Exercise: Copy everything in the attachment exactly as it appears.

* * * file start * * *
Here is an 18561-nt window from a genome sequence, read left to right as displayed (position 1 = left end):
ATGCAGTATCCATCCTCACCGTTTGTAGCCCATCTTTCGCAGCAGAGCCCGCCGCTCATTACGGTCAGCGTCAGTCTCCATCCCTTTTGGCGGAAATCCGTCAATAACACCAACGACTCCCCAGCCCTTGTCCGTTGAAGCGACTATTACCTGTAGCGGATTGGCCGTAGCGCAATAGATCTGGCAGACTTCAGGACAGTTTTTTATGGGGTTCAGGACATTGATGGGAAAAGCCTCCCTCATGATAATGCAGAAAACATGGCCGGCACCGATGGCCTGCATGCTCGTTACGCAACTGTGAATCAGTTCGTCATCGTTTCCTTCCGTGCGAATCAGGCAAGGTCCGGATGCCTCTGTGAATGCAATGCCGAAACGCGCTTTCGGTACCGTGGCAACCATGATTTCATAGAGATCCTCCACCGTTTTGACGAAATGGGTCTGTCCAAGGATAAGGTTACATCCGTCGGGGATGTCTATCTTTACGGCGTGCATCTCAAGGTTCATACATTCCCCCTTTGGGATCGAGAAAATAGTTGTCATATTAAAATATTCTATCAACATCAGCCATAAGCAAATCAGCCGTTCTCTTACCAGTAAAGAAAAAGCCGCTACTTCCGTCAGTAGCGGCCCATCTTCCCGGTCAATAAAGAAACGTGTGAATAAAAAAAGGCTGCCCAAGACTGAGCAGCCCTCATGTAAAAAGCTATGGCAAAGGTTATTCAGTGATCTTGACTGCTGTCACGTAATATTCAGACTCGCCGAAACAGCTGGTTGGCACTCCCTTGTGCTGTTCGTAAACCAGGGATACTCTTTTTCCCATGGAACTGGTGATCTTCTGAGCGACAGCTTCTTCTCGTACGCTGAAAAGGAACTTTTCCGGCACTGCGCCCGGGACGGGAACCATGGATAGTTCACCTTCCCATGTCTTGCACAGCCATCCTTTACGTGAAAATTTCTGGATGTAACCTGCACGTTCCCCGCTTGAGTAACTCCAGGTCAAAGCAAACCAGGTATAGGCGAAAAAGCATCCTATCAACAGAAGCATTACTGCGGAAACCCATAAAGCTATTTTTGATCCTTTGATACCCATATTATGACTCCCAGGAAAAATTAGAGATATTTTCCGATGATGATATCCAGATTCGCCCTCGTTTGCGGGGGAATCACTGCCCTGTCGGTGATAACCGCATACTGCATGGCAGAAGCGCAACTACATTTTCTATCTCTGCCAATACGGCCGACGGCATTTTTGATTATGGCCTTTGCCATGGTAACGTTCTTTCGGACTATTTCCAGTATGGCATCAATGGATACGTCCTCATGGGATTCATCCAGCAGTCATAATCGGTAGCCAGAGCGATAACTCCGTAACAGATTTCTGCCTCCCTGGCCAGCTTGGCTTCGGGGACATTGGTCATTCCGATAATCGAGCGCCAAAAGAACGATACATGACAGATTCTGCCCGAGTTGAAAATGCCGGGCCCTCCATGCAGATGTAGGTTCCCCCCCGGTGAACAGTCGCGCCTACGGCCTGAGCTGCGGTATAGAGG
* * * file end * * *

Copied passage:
Here is an 18561-nt window from a genome sequence, read left to right as displayed (position 1 = left end):
ATGCAGTATCCATCCTCACCGTTTGTAGCCCATCTTTCGCAGCAGAGCCCGCCGCTCATTACGGTCAGCGTCAGTCTCCATCCCTTTTGGCGGAAATCCGTCAATAACACCAACGACTCCCCAGCCCTTGTCCGTTGAAGCGACTATTACCTGTAGCGGATTGGCCGTAGCGCAATAGATCTGGCAGACTTCAGGACAGTTTTTTATGGGGTTCAGGACATTGATGGGAAAAGCCTCCCTCATGATAATGCAGAAAACATGGCCGGCACCGATGGCCTGCATGCTCGTTACGCAACTGTGAATCAGTTCGTCATCGTTTCCTTCCGTGCGAATCAGGCAAGGTCCGGATGCCTCTGTGAATGCAATGCCGAAACGCGCTTTCGGTACCGTGGCAACCATGATTTCATAGAGATCCTCCACCGTTTTGACGAAATGGGTCTGTCCAAGGATAAGGTTACATCCGTCGGGGATGTCTATCTTTACGGCGTGCATCTCAAGGTTCATACATTCCCCCTTTGGGATCGAGAAAATAGTTGTCATATTAAAATATTCTATCAACATCAGCCATAAGCAAATCAGCCGTTCTCTTACCAGTAAAGAAAAAGCCGCTACTTCCGTCAGTAGCGGCCCATCTTCCCGGTCAATAAAGAAACGTGTGAATAAAAAAAGGCTGCCCAAGACTGAGCAGCCCTCATGTAAAAAGCTATGGCAAAGGTTATTCAGTGATCTTGACTGCTGTCACGTAATATTCAGACTCGCCGAAACAGCTGGTTGGCACTCCCTTGTGCTGTTCGTAAACCAGGGATACTCTTTTTCCCATGGAACTGGTGATCTTCTGAGCGACAGCTTCTTCTCGTACGCTGAAAAGGAACTTTTCCGGCACTGCGCCCGGGACGGGAACCATGGATAGTTCACCTTCCCATGTCTTGCACAGCCATCCTTTACGTGAAAATTTCTGGATGTAACCTGCACGTTCCCCGCTTGAGTAACTCCAGGTCAAAGCAAACCAGGTATAGGCGAAAAAGCATCCTATCAACAGAAGCATTACTGCGGAAACCCATAAAGCTATTTTTGATCCTTTGATACCCATATTATGACTCCCAGGAAAAATTAGAGATATTTTCCGATGATGATATCCAGATTCGCCCTCGTTTGCGGGGGAATCACTGCCCTGTCGGTGATAACCGCATACTGCATGGCAGAAGCGCAACTACATTTTCTATCTCTGCCAATACGGCCGACGGCATTTTTGATTATGGCCTTTGCCATGGTAACGTTCTTTCGGACTATTTCCAGTATGGCATCAATGGATACGTCCTCATGGGATTCATCCAGCAGTCATAATCGGTAGCCAGAGCGATAACTCCGTAACAGATTTCTGCCTCCCTGGCCAGCTTGGCTTCGGGGACATTGGTCATTCCGATAATCGAGCGCCAAAAGAACGATACATGACAGATTCTGCCCGAGTTGAAAATGCCGGGCCCTCCATGCAGATGTAGGTTCCCCCCCGGTGAACAGTCGCGCCTACGGCCTGAGCTGCGGTATAGAGG